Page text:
When you are certain there's no trapped lint in top tension or bobbin, set the top tension to 4 and the bobbin tension to a point where you just begin to feel resistance.

Try using good quality thread of contrasting colours so you can more easily spot the changes.

Set your zigzag to one width less than maximum (eg. 5 of 6 ...or... 4 of 5 etc) and sew a sample for a few inches and check the result.... adjust the bobbin tension screw very little at 
a time, perhaps 1/16 of a turn.

You may find you are playing with this balance for some little while and if you are putting the needleplate on and off each time begin to think it cannot be correct to do this.....BUT....it is, 
and eventually, you do get a "feel" for the correct tension and then it happens quite quickly.....as a user you won't be doing it very often unless there is lint built up (or are there small hands at work around the house !?!?!)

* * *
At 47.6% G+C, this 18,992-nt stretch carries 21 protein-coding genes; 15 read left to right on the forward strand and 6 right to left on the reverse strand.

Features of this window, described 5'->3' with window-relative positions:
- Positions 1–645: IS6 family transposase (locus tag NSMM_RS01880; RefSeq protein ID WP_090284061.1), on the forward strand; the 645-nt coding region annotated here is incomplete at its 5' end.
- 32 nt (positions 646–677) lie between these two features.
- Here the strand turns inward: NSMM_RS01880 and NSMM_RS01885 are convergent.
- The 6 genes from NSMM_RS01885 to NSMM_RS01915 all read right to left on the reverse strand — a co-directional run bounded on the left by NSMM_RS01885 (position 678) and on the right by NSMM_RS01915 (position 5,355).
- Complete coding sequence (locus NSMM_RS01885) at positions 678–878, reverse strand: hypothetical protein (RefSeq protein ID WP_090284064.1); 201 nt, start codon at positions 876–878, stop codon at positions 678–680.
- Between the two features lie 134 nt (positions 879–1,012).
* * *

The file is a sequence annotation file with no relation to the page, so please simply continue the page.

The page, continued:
OTHER ISSUES:
If you live near the ocean as we do, salt air can play havoc with metalwork inside and out, so to help minimise this, keep a few small packets of dessicant (silica gel) in your machine 
case....no case ? then make some sort of cover ! 

Same applies in any damp or humid environment, keep your machine dry and dust free.

Budget for a proper full service every couple of years (more often if heavily used) and if you don't use your machine for a few years, be aware that old oil will dry out and combining with 
dust and form a "clag" like glue (another reason for some sort of cover, even a teatowel !)

FINALLY, A WORD ON THREAD:
If it is worth spending the time, energy and money on making something that you would like to give lasting enjoyment......use quality thread, .......it may seem to cost a little more at the 
time, but the results, ease of use and added longevity will be worth the extra, and as a bonus, your tension troubles may be fewer and further between, because there is a more consistent diameter with good thread, and less compensating to be done by your tension plates and less thread breaks !
 
 

www.bargainbox.com.au 

Posted on May 01, 2009

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1 Answer

Why does the bottom tread come out loose and loopy